The agreement stated that the Houthis had four days to withdraw from the Hodeidah, Salif, and Ras Isa ports under the supervision of the Redeployment Coordination Committee (RCC).
Despite this, the Houthis carried out a fictitious withdrawal and handed the management of the port to its members. When the RCC’s head General Patrick Cammaert exposed this, the Houthis began viewing him as a persona non grata, accused him of ‘mercenarism’, and even targeted him. In an attempt to save the agreement and end Houthi excuses, the Yemeni government conceded to the UN’s request to replace him. Since the UN had to offer a diplomatic response that suited its image as an international organisation, it claimed that Cammaert’s contract had actually been short-term.
On 9 January this year, the Yemeni government agreed to extend the deadline for the implementation of the redeployment in Hodeidah, which was originally set for the end of December. During a meeting in January with UN special envoy Martin Griffiths, Yemeni President Abdrabbuh Mansur Hadi noted that the Houthi militias’ behaviour in Hodeidah – namely planting mines, digging trenches, and bringing more reinforcements to the city – did not reflect an intention to establish trust and stop the war.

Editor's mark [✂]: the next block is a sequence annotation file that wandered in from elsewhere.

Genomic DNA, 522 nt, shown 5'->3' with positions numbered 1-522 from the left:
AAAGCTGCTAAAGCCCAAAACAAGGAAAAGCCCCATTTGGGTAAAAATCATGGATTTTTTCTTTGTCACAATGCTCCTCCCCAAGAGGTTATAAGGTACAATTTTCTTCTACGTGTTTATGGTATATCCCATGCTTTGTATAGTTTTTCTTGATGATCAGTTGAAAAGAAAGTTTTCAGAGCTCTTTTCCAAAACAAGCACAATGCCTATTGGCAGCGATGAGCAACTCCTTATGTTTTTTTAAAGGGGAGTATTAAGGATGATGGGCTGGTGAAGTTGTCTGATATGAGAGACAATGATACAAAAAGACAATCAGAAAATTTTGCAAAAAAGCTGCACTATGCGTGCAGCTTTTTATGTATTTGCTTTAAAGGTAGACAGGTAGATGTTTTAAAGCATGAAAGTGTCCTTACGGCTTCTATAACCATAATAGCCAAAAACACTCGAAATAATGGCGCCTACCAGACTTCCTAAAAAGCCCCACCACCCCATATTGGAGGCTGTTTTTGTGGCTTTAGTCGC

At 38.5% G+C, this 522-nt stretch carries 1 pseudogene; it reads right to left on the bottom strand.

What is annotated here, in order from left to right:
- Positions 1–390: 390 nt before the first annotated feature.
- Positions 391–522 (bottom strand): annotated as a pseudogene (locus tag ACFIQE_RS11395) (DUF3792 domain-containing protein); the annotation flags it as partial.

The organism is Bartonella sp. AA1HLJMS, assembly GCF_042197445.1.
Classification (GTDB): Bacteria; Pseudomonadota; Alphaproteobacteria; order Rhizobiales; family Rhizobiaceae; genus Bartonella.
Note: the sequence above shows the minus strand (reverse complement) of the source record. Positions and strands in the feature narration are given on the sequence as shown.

After a month passed with no action taken in Hodeidah, the Yemeni government agreed upon Griffiths’ request to prioritize the Stockholm Agreement’s humanitarian items over the items related to redeployment. However, the Houthis shelled Hodeidah’s Red Sea mills with mortars, burning large amounts of stored wheat – enough to feed an estimated 3.7 million people. The Yemeni government informed the WFP in February that it was ready to help transfer the wheat via safe passages in liberated areas under the national army’s control.
The government displayed a flexible position and was willing to risk the lives of its members to go to the RCC’s meetings in Houthi-controlled areas, even though they were directly targeted more than once. The Houthis, however, refused to participate in the meetings Lollesgaard had called for in military-controlled areas.